Friday, 14 June 2013

Bird Ringing

Since moving into to our new place bird ringing has taken a back seat. Well not even that, it's been somewhere in the back of the trailer! Currently our garden isn't suitable for any form of bird ringing - there are just too many cats about. When I lived at Mum and Dad's, few cats, nice big green garden and lots and lots of birds meant it was ideal for bird ringing.

I can still go up to Mum and Dad's to do bird ringing, but instead of being able to put the nets out for an hour or two between other jobs like I used too, I'd now have to set a morning aside to do nothing but bird ringing. And this year I've just not had the time.

I am pleased to say though (and my Twitter followers will know this already) my ringing pliers have come back out over the past few weeks.  Not the mist nets yet though.

For me, the best thing about ringing pulli (that's nestlings) is that I'm also taking part in the BTO Nest Record Scheme. This is a very important and on going scheme as it is the only accurate way of monitoring the breeding success of birds in the UK. As I'm sure you know, you do not have to be a bird ringer to take part in the Nest Record Scheme - for more details see here: I am very fortunate to have a ringing permit that enables me to ring the young as well, which adds the chance of another avenue of useful data coming from my nest visits.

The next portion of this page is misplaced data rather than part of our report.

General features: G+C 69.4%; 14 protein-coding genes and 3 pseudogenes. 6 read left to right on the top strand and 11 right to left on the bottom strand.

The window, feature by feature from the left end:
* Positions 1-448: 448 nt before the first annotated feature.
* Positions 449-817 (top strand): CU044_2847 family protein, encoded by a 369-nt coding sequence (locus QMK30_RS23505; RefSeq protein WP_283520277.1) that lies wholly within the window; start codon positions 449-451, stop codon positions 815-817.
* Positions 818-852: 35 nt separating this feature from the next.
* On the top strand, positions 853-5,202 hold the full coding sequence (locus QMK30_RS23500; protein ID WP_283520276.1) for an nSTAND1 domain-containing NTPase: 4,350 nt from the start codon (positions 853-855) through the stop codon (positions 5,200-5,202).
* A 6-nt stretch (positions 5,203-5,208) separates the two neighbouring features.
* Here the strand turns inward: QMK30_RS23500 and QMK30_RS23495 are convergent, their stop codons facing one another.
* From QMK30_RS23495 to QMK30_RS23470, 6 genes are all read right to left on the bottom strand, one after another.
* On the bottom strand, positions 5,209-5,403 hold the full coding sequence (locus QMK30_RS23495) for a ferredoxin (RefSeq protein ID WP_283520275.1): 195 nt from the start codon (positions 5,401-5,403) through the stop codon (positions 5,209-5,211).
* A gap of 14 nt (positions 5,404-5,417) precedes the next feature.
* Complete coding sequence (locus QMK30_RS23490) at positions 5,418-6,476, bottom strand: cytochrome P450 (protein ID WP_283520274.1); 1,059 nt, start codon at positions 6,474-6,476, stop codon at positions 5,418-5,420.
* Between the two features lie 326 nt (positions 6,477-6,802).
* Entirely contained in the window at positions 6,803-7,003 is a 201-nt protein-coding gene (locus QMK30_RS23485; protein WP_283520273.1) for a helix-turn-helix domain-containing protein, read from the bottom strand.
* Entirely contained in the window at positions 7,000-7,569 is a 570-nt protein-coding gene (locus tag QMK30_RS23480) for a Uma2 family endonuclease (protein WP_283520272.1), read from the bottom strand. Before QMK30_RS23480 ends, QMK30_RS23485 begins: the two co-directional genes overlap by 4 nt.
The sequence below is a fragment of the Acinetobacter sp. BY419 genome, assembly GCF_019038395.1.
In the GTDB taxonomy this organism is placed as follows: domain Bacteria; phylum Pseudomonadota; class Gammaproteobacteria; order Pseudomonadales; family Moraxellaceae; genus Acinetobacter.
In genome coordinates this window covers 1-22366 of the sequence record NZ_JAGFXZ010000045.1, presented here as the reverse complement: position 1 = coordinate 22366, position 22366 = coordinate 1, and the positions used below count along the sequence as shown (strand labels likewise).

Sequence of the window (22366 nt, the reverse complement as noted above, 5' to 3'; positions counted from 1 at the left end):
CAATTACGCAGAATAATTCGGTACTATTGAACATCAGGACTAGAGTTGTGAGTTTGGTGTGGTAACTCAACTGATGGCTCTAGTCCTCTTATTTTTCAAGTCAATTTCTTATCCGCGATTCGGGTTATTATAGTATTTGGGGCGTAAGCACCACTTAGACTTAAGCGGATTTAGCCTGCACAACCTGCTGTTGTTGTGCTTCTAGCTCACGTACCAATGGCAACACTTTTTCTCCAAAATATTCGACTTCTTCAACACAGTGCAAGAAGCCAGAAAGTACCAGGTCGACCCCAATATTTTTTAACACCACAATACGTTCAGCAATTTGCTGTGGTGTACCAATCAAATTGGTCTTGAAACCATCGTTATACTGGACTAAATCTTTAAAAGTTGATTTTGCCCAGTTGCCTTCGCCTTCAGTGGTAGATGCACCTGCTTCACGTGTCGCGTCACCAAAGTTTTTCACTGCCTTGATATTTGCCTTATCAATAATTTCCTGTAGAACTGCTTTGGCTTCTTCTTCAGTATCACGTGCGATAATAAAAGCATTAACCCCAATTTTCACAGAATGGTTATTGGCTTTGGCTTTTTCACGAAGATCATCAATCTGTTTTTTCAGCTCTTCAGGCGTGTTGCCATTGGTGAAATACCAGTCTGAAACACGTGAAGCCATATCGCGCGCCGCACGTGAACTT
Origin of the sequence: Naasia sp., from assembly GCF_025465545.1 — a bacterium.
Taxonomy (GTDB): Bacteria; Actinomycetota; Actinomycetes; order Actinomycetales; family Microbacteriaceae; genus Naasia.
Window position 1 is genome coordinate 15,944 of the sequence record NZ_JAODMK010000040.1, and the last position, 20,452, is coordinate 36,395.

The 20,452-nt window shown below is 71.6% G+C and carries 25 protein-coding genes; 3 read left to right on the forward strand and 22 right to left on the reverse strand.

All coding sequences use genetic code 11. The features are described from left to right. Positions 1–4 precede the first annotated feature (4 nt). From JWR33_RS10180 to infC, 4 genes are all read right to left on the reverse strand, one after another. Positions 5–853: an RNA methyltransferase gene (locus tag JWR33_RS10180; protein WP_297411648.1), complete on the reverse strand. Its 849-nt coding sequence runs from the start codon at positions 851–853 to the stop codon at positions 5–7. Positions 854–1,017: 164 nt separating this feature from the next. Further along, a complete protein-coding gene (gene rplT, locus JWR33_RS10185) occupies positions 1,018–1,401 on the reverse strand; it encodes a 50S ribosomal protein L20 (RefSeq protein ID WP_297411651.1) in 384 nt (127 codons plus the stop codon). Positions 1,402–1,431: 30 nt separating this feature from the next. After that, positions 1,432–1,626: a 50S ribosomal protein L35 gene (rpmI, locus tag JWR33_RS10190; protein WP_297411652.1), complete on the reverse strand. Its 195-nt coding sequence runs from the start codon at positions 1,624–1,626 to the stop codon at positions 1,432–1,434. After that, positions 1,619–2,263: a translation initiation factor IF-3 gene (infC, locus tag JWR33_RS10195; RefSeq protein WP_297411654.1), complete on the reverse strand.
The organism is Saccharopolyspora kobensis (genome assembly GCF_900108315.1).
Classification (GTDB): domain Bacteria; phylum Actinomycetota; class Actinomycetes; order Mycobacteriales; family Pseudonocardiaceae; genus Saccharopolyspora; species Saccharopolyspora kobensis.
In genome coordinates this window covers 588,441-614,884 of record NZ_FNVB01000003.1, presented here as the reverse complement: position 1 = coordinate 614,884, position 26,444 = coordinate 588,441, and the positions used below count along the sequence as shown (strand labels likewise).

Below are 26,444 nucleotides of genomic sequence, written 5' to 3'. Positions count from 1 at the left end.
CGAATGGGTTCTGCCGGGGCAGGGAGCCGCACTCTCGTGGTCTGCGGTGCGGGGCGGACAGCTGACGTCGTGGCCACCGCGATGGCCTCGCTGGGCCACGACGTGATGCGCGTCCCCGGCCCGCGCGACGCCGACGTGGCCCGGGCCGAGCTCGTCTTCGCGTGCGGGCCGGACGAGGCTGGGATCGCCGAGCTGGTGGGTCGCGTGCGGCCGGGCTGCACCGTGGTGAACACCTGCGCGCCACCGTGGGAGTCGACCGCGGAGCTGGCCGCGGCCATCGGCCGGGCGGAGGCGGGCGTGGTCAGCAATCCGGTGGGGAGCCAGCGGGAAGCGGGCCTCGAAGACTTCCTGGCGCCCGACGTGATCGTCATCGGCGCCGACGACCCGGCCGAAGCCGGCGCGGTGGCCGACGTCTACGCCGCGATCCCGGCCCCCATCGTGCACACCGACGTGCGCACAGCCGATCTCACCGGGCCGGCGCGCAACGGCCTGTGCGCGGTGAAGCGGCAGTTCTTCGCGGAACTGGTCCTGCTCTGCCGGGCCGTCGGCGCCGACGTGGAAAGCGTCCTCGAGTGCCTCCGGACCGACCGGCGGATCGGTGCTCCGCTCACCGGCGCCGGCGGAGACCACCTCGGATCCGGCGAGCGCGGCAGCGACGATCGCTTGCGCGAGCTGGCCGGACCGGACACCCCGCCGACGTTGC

Swallows are a keen interest of mine, and currently I am monitoring ten active nests. This total could increase dramatically in a week or so though!  Out of the ten, my first visit to each revealed eight nests of eggs and two nests of young. The young were easily big enough to ring and each of the two nests contained five birds.  One of the nests had really big young in which I thought were just a few days from fledging. A week later though and at least four are still snuggled in there...

You can only see two here, all five may well have been in there but I only saw a max of four.

The other nest of five was exactly the same nest I ringed six in last June. If they are the same parents, they are clearly bloody good parents!

As well as Swallows, I've ringed four broods of Tits. One nest with just two young Great Tits in that have just fledged, a box with six young Blue Tits in which should have just fledged (they looked ready to go two days ago), a box with seven Blue Tits that I ringed just a couple of days ago...

They've probably got about ten days left in the nest before fledging

And best of all, because they are on the Red List, a nest box containing two young Marsh Tits (and a cold egg). They were really quite big, with just a few mm of growth required on their outer primaries before being ready to go...

So nearly a 3J!

A follow up visit to the Marsh Tit nest confirmed they have successfully fledged. Fantastic news!

Expect more bird ringing-related post from now on...

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